As we go through our days, my foster son feels like just another one of my precious tribe. I pack his lunch, wash his clothes, read him stories and delight in his accomplishments. I put his artwork on the fridge, hold his hand in the parking lot, buy his favourite snacks and plan his birthday parties. I attend parent teacher meetings, advocate for class placement and make charts to motivate him. I know the classroom songs that will guide him through putting on a thousand winter clothing articles, accompany him on field trips, intuitively know when he needs to use the bathroom and start collecting the next size up of clothing.
But simultaneously, I am constantly reminded to hold him with open palms.
I consult his social worker on important decisions, advocating strongly but respecting that it is ultimately up to her. I fill a photo album of pictures of his birth family and talk to him regularly about them. I look into the future and am very aware that his presence in our home is a question mark, not a guarantee. I keep track of the clothing and toys that come home from visits the best I can, knowing I will need to know which ones belong to him, not my other children, if he leaves our home. I file all the reports and pass along all the doctors notes, dentist prescriptions and report cards. I ask permission for haircuts and need someone else’s signature on almost anything that needs to be signed.
All of these things and a thousand others remind me constantly that he is not my child. While this does not necessarily make the goodbye easier, it does put it into context.
The hardest goodbyes involve little hands reaching out for you, screaming as you turn and stumble away, powerless to comfort them. The easiest involve carefully planned transitions, a gentle phasing of one normal to the next as you both adjust.
I have said goodbye to a child sobbing with the pain of it all and I have said goodbye to a child with a deep sense of peace and relief, aching at the loss but knowing that it is right and good.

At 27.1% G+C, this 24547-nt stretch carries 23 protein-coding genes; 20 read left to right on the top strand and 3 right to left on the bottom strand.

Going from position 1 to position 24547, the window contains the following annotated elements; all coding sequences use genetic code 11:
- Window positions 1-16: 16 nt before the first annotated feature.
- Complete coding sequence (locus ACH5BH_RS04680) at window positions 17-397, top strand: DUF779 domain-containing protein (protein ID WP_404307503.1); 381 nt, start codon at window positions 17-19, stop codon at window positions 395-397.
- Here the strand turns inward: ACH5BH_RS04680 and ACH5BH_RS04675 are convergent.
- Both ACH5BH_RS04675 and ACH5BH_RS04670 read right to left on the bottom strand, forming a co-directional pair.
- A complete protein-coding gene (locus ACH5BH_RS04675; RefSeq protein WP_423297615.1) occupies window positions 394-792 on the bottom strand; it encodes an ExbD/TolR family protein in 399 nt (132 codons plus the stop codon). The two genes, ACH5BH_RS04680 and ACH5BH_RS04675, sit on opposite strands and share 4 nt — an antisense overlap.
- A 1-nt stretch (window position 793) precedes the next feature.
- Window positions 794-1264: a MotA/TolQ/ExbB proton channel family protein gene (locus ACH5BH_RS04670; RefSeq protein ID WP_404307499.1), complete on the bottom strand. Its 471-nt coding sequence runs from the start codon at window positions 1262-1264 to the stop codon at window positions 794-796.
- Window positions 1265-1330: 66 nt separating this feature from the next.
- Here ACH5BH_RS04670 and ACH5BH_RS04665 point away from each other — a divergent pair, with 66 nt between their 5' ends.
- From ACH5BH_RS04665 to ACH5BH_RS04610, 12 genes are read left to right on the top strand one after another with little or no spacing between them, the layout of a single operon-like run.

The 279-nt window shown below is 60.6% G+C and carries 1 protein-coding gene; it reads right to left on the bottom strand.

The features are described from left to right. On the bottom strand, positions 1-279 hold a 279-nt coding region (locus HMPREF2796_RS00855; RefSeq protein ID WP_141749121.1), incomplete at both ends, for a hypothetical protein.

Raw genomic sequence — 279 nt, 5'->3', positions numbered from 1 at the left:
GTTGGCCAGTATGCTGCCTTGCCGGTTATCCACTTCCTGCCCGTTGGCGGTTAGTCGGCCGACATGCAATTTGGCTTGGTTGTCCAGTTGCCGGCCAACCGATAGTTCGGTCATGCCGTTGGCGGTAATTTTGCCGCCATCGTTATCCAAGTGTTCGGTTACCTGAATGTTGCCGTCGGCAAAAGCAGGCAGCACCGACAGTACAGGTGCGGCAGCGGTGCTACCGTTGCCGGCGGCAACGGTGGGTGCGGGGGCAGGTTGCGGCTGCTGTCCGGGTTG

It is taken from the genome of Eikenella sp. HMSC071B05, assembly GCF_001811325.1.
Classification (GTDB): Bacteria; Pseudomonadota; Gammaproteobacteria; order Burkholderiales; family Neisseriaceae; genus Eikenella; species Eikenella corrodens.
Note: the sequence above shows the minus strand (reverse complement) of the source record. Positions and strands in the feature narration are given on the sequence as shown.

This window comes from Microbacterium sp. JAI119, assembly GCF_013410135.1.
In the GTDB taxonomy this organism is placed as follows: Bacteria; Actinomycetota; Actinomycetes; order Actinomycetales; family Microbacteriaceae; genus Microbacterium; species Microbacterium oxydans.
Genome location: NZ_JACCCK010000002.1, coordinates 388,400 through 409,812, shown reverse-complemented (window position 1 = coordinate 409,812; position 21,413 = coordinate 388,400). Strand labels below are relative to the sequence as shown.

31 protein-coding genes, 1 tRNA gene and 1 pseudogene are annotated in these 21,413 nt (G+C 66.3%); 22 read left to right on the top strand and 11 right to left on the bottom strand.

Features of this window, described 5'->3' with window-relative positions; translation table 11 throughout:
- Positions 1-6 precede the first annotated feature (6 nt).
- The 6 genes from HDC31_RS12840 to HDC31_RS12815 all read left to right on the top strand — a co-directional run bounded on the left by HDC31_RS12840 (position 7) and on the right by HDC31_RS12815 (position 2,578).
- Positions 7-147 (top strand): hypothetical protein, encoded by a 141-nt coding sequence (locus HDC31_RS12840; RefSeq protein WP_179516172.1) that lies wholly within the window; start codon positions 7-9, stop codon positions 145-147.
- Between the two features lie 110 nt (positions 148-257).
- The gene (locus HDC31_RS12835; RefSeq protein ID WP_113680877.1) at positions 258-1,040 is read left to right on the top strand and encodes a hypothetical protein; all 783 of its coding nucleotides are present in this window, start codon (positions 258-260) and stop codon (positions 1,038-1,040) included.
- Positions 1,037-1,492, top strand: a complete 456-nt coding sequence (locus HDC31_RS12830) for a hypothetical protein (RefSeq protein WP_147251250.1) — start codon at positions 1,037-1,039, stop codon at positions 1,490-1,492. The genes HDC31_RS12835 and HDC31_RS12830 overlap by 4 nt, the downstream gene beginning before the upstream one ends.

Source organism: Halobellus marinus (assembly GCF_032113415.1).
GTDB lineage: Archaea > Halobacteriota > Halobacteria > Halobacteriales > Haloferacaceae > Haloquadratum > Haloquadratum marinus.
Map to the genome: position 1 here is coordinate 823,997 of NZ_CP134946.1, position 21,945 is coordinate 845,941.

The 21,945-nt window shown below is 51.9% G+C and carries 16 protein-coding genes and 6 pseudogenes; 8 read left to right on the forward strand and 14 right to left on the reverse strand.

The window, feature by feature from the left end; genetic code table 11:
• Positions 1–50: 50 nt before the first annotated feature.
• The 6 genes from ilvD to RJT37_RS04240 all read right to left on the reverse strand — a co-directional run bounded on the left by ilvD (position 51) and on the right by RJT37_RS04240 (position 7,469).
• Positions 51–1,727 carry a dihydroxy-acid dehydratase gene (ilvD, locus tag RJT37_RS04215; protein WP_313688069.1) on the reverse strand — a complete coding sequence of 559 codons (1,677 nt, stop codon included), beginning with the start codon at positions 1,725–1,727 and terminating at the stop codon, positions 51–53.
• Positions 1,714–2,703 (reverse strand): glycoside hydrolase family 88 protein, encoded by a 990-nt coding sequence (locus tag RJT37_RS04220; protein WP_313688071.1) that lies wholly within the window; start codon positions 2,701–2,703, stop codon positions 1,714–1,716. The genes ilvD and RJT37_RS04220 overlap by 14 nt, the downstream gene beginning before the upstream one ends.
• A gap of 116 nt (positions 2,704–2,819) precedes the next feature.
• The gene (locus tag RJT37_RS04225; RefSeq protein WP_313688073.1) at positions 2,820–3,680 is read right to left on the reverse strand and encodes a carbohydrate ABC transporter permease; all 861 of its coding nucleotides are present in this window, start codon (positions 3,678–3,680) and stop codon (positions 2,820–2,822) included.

Usually the end comes into sight long before it’s actually there, and as a foster parent, you learn the signs. Even my children can sense when a child’s case is moving toward reunification.
Grief can begin before the goodbye.
Your heart starts to surrender before your arms let go.
You find what you can do, and you pour yourself into that.
It might be advocating at school so that your child will go home with all the supports they possibly can get.
It might be gathering clothing for the next two years, packing boxes to send home to that single mom so that she will have one less thing to worry about for the next while.
It might be filling photo albums to send, buying gifts or recording every last detail you can think of about the child’s likes, dislikes, preferences, routines and habits.
It might be doing everything you can to build a strong relationship with the child’s permanent family, letting them know they are not alone and you will be right beside them cheering them on.
It might be night after night of tears and prayers and giving that child back into the Father’s hands again and again.
You will learn how to put on a brave face, because her little eyes are searching yours and more than you need to cry you desperately long to reassure her and keep her safe.
All parents, at some point, will be thrust into a situation that feels like more than you can handle.
But somehow, God’s grace is there and pulls us through those deep waters in ways we can hardly fathom or clearly remember later.
You can’t do it, until you have to…and then you do.
Mostly it is a walk of trust, choosing to believe in God’s goodness and sovereignty in the middle of my own fear, doubt and pain. Remembering that His view has much clearer perspective than my own in the grand scheme of eternity.
(And sometimes it involves curling up in a ball and crying your eyes out.)
That’s how we say goodbye over and over,
and somehow keep our hearts in tact.